On May 1, 2018, California, joined by 16 states and the District of Columbia, filed a Petition for Review of the U.S. Environmental Protection Agency's ("EPA") April 13, 2018, notice of withdrawal of the Final Determination of the Mid-Term Evaluation of greenhouse gas ("GHG") emission standards for model year 2022–25 light-duty vehicles previously issued under the Obama Administration. California v. U.S. Envtl. Prot. Agency, No. 18-1114 (D.C. Cir.). This case has been consolidated with later-filed petitions for review of the same notice by environmental groups and the National Coalition for Advanced Transportation. Nat'l Coal. for Advanced Transp. v. U.S. Envtl. Prot. Agency, No. 18-1118 (D.C. Cir.); Ctr. for Biological Diversity v. U.S. Envtl. Prot. Agency, No. 18-1139 (D.C. Cir.). The states' and National Coalition for Advanced Transportation's statements of issues are due June 4, 2018. The environmental groups' statement of issues is due June 18, 2018.
EPA's April 13 notice indicates that key assumptions EPA relied upon for the prior Mid-Term Evaluation "were optimistic or have significantly changed and thus no longer represent realistic assumptions." 83 Fed. Reg. 16077, 16078. EPA now believes that the GHG emission standards present feasibility and practicability challenges for auto manufacturers. California, on the other hand, argues that the standards are science-based and achievable and that auto manufacturers are on track to meet or exceed the standards.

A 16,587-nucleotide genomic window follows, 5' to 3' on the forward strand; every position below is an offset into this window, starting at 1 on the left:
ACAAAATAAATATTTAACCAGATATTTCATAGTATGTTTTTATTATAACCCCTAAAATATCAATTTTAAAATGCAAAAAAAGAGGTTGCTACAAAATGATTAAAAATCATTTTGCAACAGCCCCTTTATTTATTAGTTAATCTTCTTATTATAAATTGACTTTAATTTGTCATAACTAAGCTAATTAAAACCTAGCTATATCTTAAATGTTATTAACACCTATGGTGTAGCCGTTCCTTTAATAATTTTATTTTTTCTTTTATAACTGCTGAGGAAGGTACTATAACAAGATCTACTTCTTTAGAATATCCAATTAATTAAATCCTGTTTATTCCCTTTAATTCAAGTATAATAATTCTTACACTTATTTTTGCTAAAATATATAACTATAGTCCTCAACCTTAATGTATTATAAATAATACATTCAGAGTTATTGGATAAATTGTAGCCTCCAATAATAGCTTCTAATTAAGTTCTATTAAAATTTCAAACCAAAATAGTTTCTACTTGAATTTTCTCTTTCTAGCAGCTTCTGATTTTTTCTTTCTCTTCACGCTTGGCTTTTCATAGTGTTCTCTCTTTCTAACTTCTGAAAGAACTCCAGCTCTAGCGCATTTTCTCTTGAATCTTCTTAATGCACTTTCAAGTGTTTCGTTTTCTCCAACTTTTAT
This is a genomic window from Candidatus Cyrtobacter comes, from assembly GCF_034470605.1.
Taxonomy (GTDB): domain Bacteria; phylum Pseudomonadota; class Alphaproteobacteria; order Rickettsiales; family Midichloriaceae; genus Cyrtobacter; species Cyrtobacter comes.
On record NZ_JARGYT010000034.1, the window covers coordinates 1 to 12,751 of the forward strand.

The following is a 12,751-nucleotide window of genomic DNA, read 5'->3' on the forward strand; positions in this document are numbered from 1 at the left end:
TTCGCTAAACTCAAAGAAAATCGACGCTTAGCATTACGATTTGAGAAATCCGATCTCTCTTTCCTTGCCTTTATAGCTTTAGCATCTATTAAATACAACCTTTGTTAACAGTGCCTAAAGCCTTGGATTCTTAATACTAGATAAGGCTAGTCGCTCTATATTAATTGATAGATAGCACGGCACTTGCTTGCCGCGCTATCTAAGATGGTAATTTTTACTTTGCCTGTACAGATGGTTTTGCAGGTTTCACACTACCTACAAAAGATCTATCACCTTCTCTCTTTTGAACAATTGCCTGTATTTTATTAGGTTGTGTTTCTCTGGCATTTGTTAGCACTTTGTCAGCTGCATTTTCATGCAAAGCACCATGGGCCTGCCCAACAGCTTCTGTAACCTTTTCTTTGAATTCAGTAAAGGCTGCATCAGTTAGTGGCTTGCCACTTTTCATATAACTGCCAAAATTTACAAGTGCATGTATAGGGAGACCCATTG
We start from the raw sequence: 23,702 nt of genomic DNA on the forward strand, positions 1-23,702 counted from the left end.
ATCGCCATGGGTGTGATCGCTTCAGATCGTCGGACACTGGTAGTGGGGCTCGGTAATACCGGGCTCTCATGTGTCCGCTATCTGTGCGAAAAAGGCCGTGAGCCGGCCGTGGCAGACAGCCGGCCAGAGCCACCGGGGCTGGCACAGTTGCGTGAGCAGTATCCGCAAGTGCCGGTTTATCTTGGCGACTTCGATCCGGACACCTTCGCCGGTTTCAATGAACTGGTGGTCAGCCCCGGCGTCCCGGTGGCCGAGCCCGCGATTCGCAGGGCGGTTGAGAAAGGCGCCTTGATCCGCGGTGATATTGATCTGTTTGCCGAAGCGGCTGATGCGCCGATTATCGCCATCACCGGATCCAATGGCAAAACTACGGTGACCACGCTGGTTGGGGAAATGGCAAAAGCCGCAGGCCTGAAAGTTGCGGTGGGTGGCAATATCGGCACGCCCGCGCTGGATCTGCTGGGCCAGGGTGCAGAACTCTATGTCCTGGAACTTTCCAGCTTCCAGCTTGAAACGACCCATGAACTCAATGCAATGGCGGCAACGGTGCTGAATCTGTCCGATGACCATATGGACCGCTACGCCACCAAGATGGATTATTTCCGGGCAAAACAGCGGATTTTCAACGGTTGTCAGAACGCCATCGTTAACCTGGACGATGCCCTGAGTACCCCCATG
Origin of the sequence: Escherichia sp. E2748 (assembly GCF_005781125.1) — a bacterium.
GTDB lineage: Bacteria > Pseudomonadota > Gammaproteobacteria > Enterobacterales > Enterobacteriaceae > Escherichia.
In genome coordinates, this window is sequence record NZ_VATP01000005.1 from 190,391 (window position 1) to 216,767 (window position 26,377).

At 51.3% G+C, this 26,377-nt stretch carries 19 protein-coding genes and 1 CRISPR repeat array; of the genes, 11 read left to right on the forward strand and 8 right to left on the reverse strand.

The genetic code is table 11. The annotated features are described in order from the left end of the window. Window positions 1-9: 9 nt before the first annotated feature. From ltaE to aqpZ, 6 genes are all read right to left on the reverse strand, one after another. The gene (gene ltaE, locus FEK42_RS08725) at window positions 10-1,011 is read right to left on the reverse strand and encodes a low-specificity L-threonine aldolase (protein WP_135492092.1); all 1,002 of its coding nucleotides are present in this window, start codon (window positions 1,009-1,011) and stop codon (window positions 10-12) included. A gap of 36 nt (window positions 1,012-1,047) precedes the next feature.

The outcome of this suit has the potential to directly affect what GHG fuel emissions standards the lightduty auto industry must comply with in the next several years. It also foreshadows a fight between California and EPA regarding whether California can continue to set its own GHG emissions standards based on its Clean Air Act waiver, as EPA Administrator Scott Pruitt has indicated that EPA is assessing whether to discontinue this waiver. While the current administration has recently shown some willingness to work with California on emissions standards, there remains uncertainty regarding the fuel emissions standards that may be applicable to the auto industry in the near future.